The failure of some employers to properly check employee backgrounds, or that perform lackadaisical checks, to hire in desperation, to poorly train and support their drivers, and to then steal their bus drivers time and dignity can eventually bring about all sorts of consequences. The safety of children compromised, the bus drivers workplace safety compromised, health issues, violence, and more. Very good drivers may leave and many very good candidates may not hire on.

When eventually the civil can no longer tolerate the games that the political mentality can play concerning the safety of children riding the school buses it appears now that more employees may bring it all back to roost on management’s heads.

The lackadaisical employer can get lucky and hire some great bus drivers. Unfortunately, the most cautious employer can on occasion mishire and include an anomaly in the rank and file.

Once an anomaly has been hired, it is easier for that anomaly to work up the rank and file, to then eventually surprise their employer or a future employer with a malbehavior none would expect. Pedophiles and thieves once hired can more easily go from employer to employer until finally caught.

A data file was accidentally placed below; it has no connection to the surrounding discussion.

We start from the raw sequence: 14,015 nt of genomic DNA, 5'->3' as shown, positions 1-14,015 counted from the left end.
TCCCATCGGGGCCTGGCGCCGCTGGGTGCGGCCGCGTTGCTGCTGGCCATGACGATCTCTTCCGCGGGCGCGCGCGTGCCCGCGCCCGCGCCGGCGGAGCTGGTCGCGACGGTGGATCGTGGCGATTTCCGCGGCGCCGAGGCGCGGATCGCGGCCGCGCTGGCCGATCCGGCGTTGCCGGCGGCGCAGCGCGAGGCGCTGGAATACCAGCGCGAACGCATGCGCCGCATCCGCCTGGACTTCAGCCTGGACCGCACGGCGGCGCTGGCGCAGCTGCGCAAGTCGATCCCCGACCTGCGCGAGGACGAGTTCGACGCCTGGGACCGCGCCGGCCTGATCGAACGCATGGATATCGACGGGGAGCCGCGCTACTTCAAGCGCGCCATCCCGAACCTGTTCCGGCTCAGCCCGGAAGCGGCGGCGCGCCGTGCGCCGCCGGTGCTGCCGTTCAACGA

Some may argue that all of this and also the recent comment I made concerning an employee that allegedly pilfered some $400,000 from his current employer is irrelevant to the story first presented, may declare, "Not the same thing!" Others might accept my comment and present that there is no honor among thieves -- that it is wrong, unethical, and/or immoral to steal.

We could easily over analyze this issue and conclude that everyone is a thief, that we stole this land from the native Americans. A Christian ethic might present that when Christ returns, he will come as a thief in the night. A few may inject that a 4-year old that steals ought to be beaten to death and know of no greater punishment for an adult that steals.